Educational purposes are further fulfilled with the Association’s sophisticated media kit – and the expertise among its members to operate it – that is of great benefit at organ recitals and the like.  It is therefore possible to bring the organist into full view of the audience from behind impenetrable curtains or lofty positions where they are usually quite hidden from view and show them performing on a large screen.  The Association also has a home-made video of the interior and workings of a typical pipe organ, which can be displayed at appropriate events.  This often surprises the audience as to how complex the instrument is.  I have heard tales of more than a few architects who have no idea of the space required for even a modest pipe organ and the fact it may have several thousand pipes, each of which is, in effect, a unique musical instrument requiring individual attention.  I have even met professional pianists who were unaware organists could play with their feet!  Where have they been?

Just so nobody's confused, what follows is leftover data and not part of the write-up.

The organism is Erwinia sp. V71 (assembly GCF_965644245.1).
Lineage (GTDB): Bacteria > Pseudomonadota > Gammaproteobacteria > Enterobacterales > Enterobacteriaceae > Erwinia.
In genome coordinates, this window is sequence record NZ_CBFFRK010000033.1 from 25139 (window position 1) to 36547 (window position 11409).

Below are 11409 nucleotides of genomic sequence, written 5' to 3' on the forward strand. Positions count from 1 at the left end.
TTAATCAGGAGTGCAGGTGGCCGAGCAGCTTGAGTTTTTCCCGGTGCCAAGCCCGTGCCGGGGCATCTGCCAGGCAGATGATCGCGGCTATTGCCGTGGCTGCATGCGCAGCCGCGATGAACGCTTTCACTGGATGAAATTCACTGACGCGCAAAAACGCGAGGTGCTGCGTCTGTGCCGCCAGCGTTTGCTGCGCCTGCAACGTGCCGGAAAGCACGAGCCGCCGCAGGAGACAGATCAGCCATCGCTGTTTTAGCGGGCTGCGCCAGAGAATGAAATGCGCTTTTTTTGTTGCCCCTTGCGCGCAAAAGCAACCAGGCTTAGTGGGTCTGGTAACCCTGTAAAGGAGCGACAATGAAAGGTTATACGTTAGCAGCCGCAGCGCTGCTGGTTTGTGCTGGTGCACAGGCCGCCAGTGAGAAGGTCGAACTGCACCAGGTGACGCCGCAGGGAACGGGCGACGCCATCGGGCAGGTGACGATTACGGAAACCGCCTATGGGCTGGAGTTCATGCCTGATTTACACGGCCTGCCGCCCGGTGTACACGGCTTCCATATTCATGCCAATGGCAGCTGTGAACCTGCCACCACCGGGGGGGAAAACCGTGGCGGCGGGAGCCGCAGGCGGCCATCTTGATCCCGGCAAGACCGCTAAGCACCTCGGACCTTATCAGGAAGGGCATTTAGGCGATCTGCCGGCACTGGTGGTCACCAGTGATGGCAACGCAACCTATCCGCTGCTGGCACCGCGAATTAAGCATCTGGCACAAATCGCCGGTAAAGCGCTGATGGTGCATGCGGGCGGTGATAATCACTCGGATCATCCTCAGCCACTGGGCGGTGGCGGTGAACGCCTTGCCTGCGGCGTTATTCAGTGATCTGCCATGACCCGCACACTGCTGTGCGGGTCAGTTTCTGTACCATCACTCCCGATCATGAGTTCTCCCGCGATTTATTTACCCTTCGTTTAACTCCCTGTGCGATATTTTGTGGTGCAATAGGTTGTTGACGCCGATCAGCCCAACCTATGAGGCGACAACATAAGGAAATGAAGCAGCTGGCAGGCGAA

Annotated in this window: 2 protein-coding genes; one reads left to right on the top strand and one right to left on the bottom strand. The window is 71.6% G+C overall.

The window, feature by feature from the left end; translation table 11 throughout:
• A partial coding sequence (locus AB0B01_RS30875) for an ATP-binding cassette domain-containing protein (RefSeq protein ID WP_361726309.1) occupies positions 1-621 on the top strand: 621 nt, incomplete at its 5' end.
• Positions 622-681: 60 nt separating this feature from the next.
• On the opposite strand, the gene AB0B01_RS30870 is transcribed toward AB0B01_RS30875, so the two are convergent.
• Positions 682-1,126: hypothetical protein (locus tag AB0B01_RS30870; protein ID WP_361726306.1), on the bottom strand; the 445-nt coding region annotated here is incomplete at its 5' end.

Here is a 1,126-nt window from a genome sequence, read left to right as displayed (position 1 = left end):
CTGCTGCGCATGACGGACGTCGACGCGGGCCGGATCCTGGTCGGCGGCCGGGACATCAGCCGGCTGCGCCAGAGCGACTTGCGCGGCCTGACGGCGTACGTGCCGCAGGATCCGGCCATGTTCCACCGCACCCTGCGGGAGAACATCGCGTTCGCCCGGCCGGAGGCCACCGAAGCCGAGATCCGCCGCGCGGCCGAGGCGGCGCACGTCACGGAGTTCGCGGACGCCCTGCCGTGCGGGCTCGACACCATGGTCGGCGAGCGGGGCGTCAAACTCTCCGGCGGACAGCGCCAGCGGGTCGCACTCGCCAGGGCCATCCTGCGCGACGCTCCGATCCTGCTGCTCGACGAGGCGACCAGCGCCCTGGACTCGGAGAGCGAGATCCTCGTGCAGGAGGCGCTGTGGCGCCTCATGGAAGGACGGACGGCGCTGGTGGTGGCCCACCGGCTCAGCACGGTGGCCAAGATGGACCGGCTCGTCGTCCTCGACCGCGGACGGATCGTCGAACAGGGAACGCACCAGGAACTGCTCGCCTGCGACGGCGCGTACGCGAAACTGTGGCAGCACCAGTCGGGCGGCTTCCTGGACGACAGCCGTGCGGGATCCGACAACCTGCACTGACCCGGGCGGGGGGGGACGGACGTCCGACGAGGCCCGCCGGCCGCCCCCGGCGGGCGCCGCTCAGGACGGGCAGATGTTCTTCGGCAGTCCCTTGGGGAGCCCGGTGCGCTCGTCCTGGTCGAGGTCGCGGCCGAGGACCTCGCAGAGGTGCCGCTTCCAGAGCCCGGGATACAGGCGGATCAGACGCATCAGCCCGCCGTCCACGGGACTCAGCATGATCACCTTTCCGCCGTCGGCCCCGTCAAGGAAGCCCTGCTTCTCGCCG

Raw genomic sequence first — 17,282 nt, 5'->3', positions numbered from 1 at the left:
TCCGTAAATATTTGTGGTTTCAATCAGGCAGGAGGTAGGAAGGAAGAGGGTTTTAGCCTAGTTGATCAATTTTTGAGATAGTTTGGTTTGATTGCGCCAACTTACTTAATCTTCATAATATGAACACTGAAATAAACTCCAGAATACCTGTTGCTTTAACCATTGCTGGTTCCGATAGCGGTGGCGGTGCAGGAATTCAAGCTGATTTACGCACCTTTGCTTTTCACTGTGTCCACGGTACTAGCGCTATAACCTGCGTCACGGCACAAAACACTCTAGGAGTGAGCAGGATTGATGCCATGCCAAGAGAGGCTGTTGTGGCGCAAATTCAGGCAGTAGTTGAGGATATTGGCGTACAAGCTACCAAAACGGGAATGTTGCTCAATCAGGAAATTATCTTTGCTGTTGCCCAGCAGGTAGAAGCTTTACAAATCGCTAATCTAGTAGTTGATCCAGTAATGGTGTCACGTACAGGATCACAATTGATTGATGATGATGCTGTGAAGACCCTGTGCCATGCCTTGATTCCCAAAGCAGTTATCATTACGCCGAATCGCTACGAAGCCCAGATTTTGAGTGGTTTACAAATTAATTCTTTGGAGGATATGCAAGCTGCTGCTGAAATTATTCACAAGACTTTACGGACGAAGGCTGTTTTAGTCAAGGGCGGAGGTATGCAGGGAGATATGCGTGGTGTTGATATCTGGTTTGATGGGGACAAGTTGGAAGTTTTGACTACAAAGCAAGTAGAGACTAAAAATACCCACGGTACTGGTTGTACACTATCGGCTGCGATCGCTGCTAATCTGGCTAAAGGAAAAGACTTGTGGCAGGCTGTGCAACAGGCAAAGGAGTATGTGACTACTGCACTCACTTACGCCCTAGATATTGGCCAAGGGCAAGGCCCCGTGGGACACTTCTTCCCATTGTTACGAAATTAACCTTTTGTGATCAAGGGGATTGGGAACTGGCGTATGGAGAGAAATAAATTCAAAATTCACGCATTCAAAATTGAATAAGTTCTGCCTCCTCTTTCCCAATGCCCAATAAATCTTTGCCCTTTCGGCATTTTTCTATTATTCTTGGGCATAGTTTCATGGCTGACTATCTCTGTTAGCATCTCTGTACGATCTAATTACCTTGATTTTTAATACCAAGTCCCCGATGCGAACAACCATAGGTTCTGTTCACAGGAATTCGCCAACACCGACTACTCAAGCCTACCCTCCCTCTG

The annual free recital at the Colston Hall in September has become a major attraction for many hundreds of people and helps to promote the organ to a wider public.  The Colston Hall organ, one of the largest and finest in the west of England, by the same builders as the Royal Festival Hall organ that was reopened to a great fanfare earlier this year after major restoration, really should be used more often.  Many will remember the time when there were regular monthly recitals by the world’s leading players; it would be good to see these re-instated.